It is 10 years now since Alexander Galloway and Eugene Thacker wrote that "as a political program [...] communications protocols are technologies of conservative absorption. They are algorithms for translating the liberal into the conservative. And today the world's adoption of universal communications protocols is nearing completion [...]". It seems not to be anymore, as McKenzie Wark could observe from the perspective of only several years ago, about "we get all the culture; they get all the revenue"; the situation escalated so they get both the revenue and the culture now. (READ MORE)




In "2001: A Space Odyssey", Arthur C. Clarke presented the computer HAL 9000 as one of the main actors of the story, creating the iconic image of a machine madness reflecting the conflicting interests of it's creators (and also, implying that no logic can substitute for consciousness in a messy, ambivalent world of humans). From the perspective of 1978 it was obvious to Clarke that Artificial Intelligence will "[one day] outpace and be more intelligent than us"; he also described the most advanced computers of the time as "high-speed morons". (READ MORE)




"When they were carried out by hand, the calculations had to be humanly feasible" but "with the invention of computers, it is now possible to tackle numbers consisting of more than 60000 digits, and the limiting factor is a function of machine time". But then another limitation emerged: such speed and scope of computation means no human can navigate within the black box of a complex computer algorithm. (READ MORE)




As with most of anything ever documented, it is possible to observe the emergence of the current conception of Artificial Intelligence through the succession and lamination of certain papers to shape the particular form of AI in operation today. But to propose such way of historicizing today also means to construct and inspect yet another timeline that may or may not amount to "the whole story"; especially since the 1980s, nothing ever seems to be perceived as complete. [...] It was precisely the question of completeness that was one of the concerns of Alan Turing's seminal paper "On Computable Numbers, With an Application to the Entscheidungsproblem" (1936) that, together with Claude Shannon's "A Symbolic Analysis of Switching and Relay Circuits" (1938), is frequently considered to present the most influential paper in the development of computer science. But if the concern of this particular timeline is the development of AI as a concept of thinking and not of computers as "a platform for thinking", then the same two authors would only a decade later offer both the structure and the frame for establishing the current conception of Artificial Intelligence with two other texts. (READ MORE)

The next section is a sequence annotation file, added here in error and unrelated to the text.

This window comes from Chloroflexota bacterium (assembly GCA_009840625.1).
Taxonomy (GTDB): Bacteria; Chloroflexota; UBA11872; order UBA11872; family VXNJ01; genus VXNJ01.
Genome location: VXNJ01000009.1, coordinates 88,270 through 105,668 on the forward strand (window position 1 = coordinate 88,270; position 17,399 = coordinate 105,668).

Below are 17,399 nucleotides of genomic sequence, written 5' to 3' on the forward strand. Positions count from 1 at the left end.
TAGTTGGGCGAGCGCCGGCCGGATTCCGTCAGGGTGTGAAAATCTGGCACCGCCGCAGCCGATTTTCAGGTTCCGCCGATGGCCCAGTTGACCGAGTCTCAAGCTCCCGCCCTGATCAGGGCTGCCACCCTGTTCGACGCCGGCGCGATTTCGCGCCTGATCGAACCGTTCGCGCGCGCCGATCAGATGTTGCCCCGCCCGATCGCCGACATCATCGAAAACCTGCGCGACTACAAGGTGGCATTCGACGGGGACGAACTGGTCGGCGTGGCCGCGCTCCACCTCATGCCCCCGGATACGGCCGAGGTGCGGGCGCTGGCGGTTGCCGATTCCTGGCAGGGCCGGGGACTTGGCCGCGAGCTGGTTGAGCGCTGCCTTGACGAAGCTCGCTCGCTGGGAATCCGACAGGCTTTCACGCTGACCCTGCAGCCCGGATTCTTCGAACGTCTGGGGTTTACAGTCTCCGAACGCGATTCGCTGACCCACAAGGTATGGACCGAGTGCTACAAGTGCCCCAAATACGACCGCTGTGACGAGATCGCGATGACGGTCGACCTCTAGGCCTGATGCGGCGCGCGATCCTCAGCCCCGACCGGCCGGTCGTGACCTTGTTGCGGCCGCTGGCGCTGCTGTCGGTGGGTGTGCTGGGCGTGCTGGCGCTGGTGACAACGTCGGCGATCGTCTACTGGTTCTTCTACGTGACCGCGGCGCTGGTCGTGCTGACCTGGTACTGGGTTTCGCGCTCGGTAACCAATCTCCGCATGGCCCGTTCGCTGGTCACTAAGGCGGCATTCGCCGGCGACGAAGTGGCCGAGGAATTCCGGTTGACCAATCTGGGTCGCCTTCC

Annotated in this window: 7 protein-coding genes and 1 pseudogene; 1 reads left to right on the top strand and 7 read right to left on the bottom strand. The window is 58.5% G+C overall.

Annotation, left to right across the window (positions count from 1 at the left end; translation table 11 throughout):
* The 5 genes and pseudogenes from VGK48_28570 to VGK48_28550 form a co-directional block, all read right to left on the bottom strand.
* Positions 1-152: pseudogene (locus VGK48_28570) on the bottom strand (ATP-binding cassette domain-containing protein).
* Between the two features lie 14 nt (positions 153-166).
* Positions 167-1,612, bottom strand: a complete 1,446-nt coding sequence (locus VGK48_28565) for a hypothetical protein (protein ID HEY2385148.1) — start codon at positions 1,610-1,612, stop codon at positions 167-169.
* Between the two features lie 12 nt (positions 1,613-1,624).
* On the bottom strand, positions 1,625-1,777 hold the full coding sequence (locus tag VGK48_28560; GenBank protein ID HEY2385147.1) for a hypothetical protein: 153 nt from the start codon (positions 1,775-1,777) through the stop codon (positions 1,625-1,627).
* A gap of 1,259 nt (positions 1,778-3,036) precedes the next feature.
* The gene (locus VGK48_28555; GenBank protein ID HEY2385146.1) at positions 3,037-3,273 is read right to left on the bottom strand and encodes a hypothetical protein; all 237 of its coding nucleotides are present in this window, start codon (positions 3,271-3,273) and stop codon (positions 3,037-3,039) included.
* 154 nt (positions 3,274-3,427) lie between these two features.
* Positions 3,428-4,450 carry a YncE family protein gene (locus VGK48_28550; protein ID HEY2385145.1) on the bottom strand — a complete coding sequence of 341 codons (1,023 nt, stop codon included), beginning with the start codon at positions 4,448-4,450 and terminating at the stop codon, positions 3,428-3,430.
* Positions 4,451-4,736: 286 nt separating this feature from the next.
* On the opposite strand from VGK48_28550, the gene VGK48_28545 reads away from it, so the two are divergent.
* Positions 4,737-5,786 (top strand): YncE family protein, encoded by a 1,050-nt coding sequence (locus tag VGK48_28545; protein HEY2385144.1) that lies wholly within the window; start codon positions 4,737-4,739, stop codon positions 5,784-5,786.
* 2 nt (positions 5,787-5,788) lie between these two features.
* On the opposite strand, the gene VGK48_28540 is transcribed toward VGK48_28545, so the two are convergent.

More important things will happen in 1948 that will intersect with Shannon's theory of communication: Norbert Wiener presented the term and the principle of cybernetics in his book Cybernetics: Or Control and Communication in the Animal and the Machine, and at Harvard University the behavioral psychologist B.F. Skinner introduced his research in "Verbal Behavior". The principles of Verbal Behavior as outlined in the lectures and the subsequent book will, eventually, come to be adopted among the essential constituents of what is called AI today, but not without several decades of resistance, and for reasons likely different from those Skinner would have expected. (READ MORE)